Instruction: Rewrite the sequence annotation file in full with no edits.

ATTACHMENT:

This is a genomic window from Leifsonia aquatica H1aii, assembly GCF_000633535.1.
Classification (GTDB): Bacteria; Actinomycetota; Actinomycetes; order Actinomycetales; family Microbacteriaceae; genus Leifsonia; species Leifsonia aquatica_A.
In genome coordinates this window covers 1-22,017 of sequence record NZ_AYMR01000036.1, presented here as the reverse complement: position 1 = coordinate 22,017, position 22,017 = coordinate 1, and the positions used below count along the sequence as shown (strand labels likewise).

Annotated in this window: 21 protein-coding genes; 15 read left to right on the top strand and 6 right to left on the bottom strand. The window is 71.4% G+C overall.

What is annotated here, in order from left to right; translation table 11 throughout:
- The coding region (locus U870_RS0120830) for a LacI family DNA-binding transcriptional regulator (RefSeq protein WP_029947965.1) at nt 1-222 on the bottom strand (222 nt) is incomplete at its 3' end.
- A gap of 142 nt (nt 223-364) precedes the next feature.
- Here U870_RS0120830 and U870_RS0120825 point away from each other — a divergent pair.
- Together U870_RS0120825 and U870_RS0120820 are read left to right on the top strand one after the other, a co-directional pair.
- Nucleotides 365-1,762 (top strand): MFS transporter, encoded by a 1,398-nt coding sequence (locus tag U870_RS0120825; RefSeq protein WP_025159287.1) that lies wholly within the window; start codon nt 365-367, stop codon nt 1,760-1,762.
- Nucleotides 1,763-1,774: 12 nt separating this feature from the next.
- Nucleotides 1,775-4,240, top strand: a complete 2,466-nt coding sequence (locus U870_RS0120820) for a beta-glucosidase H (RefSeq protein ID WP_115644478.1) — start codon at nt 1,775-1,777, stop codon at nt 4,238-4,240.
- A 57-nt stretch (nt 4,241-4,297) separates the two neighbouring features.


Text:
This is a genomic window from Leifsonia aquatica H1aii, assembly GCF_000633535.1.
Classification (GTDB): Bacteria; Actinomycetota; Actinomycetes; order Actinomycetales; family Microbacteriaceae; genus Leifsonia; species Leifsonia aquatica_A.
In genome coordinates this window covers 1-22,017 of sequence record NZ_AYMR01000036.1, presented here as the reverse complement: position 1 = coordinate 22,017, position 22,017 = coordinate 1, and the positions used below count along the sequence as shown (strand labels likewise).

Annotated in this window: 21 protein-coding genes; 15 read left to right on the top strand and 6 right to left on the bottom strand. The window is 71.4% G+C overall.

What is annotated here, in order from left to right; translation table 11 throughout:
- The coding region (locus U870_RS0120830) for a LacI family DNA-binding transcriptional regulator (RefSeq protein WP_029947965.1) at nt 1-222 on the bottom strand (222 nt) is incomplete at its 3' end.
- A gap of 142 nt (nt 223-364) precedes the next feature.
- Here U870_RS0120830 and U870_RS0120825 point away from each other — a divergent pair.
- Together U870_RS0120825 and U870_RS0120820 are read left to right on the top strand one after the other, a co-directional pair.
- Nucleotides 365-1,762 (top strand): MFS transporter, encoded by a 1,398-nt coding sequence (locus tag U870_RS0120825; RefSeq protein WP_025159287.1) that lies wholly within the window; start codon nt 365-367, stop codon nt 1,760-1,762.
- Nucleotides 1,763-1,774: 12 nt separating this feature from the next.
- Nucleotides 1,775-4,240, top strand: a complete 2,466-nt coding sequence (locus U870_RS0120820) for a beta-glucosidase H (RefSeq protein ID WP_115644478.1) — start codon at nt 1,775-1,777, stop codon at nt 4,238-4,240.
- A 57-nt stretch (nt 4,241-4,297) separates the two neighbouring features.